Tell us how you, and the rest of the world, really feel, Kayla. As I type with sarcastic undertones and a smile on my face (agree with and love the article), I wonder how Zuckerberg is doing the same thing – he can’t possibly be serious! For him to make a suggestion of not listening to customers to his staff is befuddling. I guess as one of the world’s youngest, if not the youngest, and most recent billionaires, life can be a little more relaxed for his kind. Though if he would like to stay there — as he seemingly does by trying to purchase Twitter — I would recommend not only rethinking Facebook’s new layout, but rethinking his relationship status with it’s users. And until that happens, “it’s complicated” isn’t likely to be updated anytime soon.

  2. Post comment

    Hi there,

    I respect your argument, and I agree that it seems many people are having difficulty adjusting. However, Facebook is a business, it’s going to evolve. And, every time there is a new Facebook design, people complain. Now, since Facebook actually is a business, and it is HUGE, it seems like it’s a worse change than ever before, because there are more people using it. However, we get used to it and we move on!

    I personally don’t mind Facebook’s new design. It is always changing and reinventing itself, trying to become the best it can be. As for these polls going around about the new design… 94% of people feel passionate about it enough to login to that application, install it on their Facebook and vote. I was going to go in and vote to say I didn’t mind it, and I saw it was an app (where they get access to your personal information), I was not interested. When Facebook changes, most people are not overly passionate about LOVING it.. most people don’t care and adapt to the change. Those people don’t vote. I would say many more people probably don’t care, or maybe even prefer it. That poll is not valid.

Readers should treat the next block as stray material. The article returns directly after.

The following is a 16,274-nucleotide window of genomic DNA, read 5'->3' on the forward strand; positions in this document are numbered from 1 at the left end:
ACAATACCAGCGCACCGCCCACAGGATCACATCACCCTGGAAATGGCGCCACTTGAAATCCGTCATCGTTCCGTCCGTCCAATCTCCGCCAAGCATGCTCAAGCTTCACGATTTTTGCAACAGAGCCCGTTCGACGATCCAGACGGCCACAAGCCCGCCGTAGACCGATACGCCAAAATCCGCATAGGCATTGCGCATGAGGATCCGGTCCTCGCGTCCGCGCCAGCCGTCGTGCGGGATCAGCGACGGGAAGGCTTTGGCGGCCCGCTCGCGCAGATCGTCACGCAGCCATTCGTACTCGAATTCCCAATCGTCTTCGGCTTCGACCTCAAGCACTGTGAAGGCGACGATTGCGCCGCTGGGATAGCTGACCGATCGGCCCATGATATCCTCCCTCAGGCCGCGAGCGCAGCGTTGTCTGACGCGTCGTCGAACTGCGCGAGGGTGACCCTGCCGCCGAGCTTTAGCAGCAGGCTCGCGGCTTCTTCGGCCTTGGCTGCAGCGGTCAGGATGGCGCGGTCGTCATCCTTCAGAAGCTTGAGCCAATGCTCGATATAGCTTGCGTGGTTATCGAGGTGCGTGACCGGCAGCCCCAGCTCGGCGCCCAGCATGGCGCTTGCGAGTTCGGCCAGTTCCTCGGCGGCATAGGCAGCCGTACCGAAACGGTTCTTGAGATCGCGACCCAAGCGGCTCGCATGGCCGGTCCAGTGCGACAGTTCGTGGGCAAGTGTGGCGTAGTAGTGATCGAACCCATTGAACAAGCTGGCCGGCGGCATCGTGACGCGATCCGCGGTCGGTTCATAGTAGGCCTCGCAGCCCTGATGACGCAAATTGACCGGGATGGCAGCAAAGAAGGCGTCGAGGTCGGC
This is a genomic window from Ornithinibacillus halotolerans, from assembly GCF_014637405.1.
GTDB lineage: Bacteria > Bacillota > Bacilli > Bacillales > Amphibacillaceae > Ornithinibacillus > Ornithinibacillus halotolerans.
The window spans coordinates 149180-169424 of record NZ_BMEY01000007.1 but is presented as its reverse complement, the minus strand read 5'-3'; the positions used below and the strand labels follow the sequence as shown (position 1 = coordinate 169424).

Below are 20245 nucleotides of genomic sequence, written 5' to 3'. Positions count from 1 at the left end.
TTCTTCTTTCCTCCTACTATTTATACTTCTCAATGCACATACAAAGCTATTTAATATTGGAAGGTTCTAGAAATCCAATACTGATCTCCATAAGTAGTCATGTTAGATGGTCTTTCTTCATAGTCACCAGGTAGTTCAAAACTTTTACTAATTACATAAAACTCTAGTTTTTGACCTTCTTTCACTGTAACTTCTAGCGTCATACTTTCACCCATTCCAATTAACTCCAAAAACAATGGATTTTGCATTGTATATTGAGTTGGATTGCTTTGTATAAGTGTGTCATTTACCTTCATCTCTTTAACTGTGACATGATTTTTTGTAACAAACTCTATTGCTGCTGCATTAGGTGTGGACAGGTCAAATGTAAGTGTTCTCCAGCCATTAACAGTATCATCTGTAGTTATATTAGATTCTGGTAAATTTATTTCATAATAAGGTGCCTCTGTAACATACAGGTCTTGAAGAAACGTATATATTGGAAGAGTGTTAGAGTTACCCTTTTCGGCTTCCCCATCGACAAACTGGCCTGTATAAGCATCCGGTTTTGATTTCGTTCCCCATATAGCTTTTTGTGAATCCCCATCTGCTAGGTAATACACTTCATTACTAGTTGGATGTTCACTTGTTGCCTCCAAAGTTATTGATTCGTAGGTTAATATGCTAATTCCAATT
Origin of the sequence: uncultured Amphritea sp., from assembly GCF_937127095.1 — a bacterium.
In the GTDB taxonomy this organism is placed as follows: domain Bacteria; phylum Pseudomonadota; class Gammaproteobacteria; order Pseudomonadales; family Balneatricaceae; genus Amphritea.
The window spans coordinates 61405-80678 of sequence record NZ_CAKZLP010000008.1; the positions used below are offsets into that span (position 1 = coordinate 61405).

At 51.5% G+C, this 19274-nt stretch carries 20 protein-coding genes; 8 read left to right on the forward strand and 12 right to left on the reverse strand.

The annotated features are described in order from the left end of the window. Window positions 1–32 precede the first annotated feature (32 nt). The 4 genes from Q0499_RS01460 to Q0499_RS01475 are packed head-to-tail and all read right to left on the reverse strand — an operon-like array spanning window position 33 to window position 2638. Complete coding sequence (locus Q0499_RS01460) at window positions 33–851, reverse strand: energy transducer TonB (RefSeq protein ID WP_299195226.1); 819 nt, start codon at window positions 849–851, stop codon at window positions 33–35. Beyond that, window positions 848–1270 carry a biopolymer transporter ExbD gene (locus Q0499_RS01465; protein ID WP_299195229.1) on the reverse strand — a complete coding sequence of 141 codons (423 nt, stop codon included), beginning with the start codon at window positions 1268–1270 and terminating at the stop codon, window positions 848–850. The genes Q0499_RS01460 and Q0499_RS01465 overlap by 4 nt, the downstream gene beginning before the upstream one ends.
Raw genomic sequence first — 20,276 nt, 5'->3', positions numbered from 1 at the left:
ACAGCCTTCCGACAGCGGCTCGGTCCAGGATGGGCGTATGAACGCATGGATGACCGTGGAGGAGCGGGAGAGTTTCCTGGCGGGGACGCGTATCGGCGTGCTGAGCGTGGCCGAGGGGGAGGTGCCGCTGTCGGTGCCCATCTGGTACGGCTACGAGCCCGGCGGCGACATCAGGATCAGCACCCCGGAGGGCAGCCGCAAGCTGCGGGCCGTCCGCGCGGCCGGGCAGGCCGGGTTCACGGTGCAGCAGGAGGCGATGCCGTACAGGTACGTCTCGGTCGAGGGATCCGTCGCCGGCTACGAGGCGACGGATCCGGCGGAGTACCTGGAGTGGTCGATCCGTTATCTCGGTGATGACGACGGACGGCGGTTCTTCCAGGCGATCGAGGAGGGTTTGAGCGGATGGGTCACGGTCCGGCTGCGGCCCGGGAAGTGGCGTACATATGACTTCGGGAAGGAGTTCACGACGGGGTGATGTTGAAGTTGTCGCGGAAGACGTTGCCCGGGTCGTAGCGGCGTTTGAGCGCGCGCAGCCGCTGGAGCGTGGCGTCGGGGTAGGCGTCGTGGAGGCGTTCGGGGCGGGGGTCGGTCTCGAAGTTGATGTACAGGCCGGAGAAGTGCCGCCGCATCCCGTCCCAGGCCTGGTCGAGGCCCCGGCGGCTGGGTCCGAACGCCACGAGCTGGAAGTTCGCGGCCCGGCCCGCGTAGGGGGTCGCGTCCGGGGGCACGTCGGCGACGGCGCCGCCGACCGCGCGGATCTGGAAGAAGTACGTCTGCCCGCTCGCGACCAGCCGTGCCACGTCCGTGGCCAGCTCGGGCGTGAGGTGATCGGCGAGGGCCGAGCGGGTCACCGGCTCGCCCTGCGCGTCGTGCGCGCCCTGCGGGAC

In order for a poll to be accurate, people have to be randomly selected. They cannot CHOOSE to be answering the poll. Only passionate people choose to answer the poll, and I don’t see why someone LOVING the new Facebook would make them want to install an unneeded application.

    Just my two cents! 🙂

  3. Post comment

    PCWorld reported today that “Facebook Caves to User Gripes.” They will change, if only begrudgingly.

    “Chris Cox, Facebook Director of Product, posted last night on the Facebook Blog a lengthy explanation of the features the social network is going to look into tweaking after the colossal user feedback.” – PCWorld

    Facebook has never had a PR identity or strategy, IMO … nor do they research very well, in advance, to predict responses.

    Your article refers to Facebook not listening today. My suggestion is that they should have been listening (and researching) months ago. I’m guessing they didn’t then, and aren’t now.

    This is the new experience of a developing product (essentially in Beta, perpetually — and no solid business plan) having become so immersed and intertwined in its user base’s lives … we’ve never seen anything like this before (the sheer volume of users/traffic in Facebook and MySpace, for instance).

    Still, Facebook could become Friendster. Hey, some people got so caught up in Friendster, they thought it would never die. Look at Friendster today. Hmm?

    So, Facebook has to continually adapt. The way to do it is to undertake the processes and practices that too few PR firms truly embrace — research. True research.

    We’ll see if Facebook wakes up.